EU likely to start disciplinary steps vs Italy in June over debt

FAN Editor
EU flags are seen outside the EU Commission headquarters in Brussels
FILE PHOTO: European Union flags are seen outside the EU Commission headquarters in Brussels, Belgium April 1, 2019. REUTERS/Francois Lenoir

May 27, 2019

By Jan Strupczewski

BRUSSELS (Reuters) – The European Commission is likely to start disciplinary steps against Italy on June 5 over the country’s rising debt and structural deficit levels, which break European Union rules, two euro zone officials said on Monday.

“The mood is definitely for action,” one euro zone official, who asked not to be named, said.

The Commission – the guardian of EU law – can start disciplinary steps against a euro zone country that can end in fines if the country ignores EU limits on deficit and debt, on the grounds that excessive borrowing can threaten the stability of all 19 countries sharing the euro.

Italy narrowly escaped the EU’s so-called excessive deficit procedure (EDP) last December by striking an uneasy compromise with the Commission after an unprecedented clash over Rome’s 2019 draft budget that envisaged higher borrowing and spending to pay for election promises.

Italian Deputy Prime Minister Matteo Salvini said on Monday that the victory for his League party in European elections on Sunday gave his far-right party a mandate to push through tax cuts and fight for changes to EU budget rules.

Under the rules, called the Stability and Growth Pact, Italy must reduce its structural deficit, which excludes one-off revenue and spending and the effects of the business cycle, by 0.6% of output until it reaches balance or surplus.

It also has to cut debt every year by 1/20 of the difference between its current level and the maximum EU ceiling of 60% of gross domestic product, on average over three years.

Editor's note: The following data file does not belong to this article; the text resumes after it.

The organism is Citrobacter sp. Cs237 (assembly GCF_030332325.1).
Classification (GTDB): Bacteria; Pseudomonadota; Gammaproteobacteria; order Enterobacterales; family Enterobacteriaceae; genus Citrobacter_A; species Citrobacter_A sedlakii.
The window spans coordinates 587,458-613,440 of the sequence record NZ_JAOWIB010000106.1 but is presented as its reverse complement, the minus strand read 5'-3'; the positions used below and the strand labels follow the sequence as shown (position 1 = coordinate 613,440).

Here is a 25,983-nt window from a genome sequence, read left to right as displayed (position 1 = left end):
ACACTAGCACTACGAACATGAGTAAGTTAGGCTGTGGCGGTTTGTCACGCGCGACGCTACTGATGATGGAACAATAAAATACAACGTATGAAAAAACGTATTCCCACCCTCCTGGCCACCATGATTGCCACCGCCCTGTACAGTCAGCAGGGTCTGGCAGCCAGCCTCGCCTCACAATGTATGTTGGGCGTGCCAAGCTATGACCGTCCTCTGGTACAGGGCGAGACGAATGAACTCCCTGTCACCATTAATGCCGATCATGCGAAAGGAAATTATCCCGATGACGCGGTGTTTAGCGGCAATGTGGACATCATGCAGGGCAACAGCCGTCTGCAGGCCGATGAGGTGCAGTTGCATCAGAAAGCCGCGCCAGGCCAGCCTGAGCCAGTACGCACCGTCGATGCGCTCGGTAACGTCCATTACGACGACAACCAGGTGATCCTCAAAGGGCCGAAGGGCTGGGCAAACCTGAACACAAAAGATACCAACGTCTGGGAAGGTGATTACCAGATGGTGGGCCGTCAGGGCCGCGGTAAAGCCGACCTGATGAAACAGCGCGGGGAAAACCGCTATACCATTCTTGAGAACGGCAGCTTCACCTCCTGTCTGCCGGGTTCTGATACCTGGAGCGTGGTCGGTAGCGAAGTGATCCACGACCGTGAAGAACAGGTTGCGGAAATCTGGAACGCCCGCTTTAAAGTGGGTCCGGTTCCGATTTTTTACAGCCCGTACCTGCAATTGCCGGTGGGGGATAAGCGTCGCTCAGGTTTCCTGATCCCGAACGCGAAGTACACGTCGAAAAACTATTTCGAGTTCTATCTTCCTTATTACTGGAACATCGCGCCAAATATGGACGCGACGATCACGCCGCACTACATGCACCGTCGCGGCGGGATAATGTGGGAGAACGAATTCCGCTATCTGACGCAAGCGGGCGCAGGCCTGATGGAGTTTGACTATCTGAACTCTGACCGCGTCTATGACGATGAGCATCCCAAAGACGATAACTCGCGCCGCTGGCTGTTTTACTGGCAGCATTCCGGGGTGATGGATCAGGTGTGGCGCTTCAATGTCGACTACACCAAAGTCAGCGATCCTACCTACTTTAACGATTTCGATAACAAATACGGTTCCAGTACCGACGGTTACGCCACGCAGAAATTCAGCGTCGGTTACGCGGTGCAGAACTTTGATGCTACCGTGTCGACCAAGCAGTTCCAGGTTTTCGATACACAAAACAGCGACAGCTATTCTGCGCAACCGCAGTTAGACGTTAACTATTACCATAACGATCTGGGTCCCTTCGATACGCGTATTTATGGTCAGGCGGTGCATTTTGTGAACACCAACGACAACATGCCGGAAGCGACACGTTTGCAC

The compromise struck late last year, which the Commission called “borderline” and “not ideal” allowed Italy to keep its structural deficit and debt unchanged, using a highly optimistic economic growth assumption.

But latest statistics data on 2018 and Commission forecasts for 2019 and 2020 show that Italy’s debt rose from 131.4% of GDP in 2017 to 132.2% in 2018 and will go up to 133.7% this year and to 135.2% in 2020.

The structural deficit, instead of falling, has been rising every year since 2015 and is forecast to go up further to 2.4% of GDP this year and reach 3.6% in 2020 unless policies change.

When the Commission made its deal with Rome in December, it penciled in a structural deficit for 2018 of 1.8% of GDP, below the 2.1% recorded in 2017. But it turned out to be 2.2%.

Officials said that when the Commission reviews Italy’s public finances on June 5, it is likely to declare that the country was in breach of the rules, and that EU finance ministers should start the EDP disciplinary process.

“I would not expect the Commission to give in to Italy’s demands for looser fiscal rules. Everybody knows that the situation in Italy is too risky for that,” one senior euro zone official close to the process said.

Another official familiar with the Commission’s thinking said that neither the EU executive nor EU ministers were ready to “tolerate such threatened flagrant breaches of the Pact” and that the rise in Italian debt in 2018 would be under scrutiny.

The Commission also expects Italy’s primary balance, or the amount of money the government has before debt-servicing costs, will drop to 1.2% of GDP this year from 1.6% in 2018 and tumble to only 0.2% in 2020 — a risky trend for a country with a huge public debt, which in proportion to output is second only to bailed out Greece in the EU.

(Reporting by Jan Strupczewski; Editing by Francesco Guarascio and Hugh Lawson)

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